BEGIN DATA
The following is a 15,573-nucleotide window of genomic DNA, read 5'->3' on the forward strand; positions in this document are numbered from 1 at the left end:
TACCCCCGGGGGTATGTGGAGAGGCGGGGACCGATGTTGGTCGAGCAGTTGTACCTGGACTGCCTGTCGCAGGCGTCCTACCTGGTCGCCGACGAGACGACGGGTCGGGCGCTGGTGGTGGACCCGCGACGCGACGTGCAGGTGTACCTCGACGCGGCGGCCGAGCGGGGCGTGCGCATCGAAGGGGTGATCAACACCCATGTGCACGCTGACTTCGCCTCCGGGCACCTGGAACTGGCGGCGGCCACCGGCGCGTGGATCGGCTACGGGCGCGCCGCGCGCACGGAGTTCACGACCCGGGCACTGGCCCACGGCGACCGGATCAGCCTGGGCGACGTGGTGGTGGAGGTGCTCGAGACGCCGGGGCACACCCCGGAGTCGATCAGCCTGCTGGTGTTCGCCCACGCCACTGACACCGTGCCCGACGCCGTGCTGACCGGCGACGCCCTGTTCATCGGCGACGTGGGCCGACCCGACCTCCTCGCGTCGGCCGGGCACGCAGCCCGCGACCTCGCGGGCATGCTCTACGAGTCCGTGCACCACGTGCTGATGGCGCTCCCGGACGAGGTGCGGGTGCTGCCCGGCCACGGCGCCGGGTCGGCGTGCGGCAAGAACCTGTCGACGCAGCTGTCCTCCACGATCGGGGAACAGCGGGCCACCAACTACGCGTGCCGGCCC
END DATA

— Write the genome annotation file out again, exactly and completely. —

The following is a 15,573-nucleotide window of genomic DNA, read 5'->3' on the forward strand; positions in this document are numbered from 1 at the left end:
TACCCCCGGGGGTATGTGGAGAGGCGGGGACCGATGTTGGTCGAGCAGTTGTACCTGGACTGCCTGTCGCAGGCGTCCTACCTGGTCGCCGACGAGACGACGGGTCGGGCGCTGGTGGTGGACCCGCGACGCGACGTGCAGGTGTACCTCGACGCGGCGGCCGAGCGGGGCGTGCGCATCGAAGGGGTGATCAACACCCATGTGCACGCTGACTTCGCCTCCGGGCACCTGGAACTGGCGGCGGCCACCGGCGCGTGGATCGGCTACGGGCGCGCCGCGCGCACGGAGTTCACGACCCGGGCACTGGCCCACGGCGACCGGATCAGCCTGGGCGACGTGGTGGTGGAGGTGCTCGAGACGCCGGGGCACACCCCGGAGTCGATCAGCCTGCTGGTGTTCGCCCACGCCACTGACACCGTGCCCGACGCCGTGCTGACCGGCGACGCCCTGTTCATCGGCGACGTGGGCCGACCCGACCTCCTCGCGTCGGCCGGGCACGCAGCCCGCGACCTCGCGGGCATGCTCTACGAGTCCGTGCACCACGTGCTGATGGCGCTCCCGGACGAGGTGCGGGTGCTGCCCGGCCACGGCGCCGGGTCGGCGTGCGGCAAGAACCTGTCGACGCAGCTGTCCTCCACGATCGGGGAACAGCGGGCCACCAACTACGCGTGCCGGCCC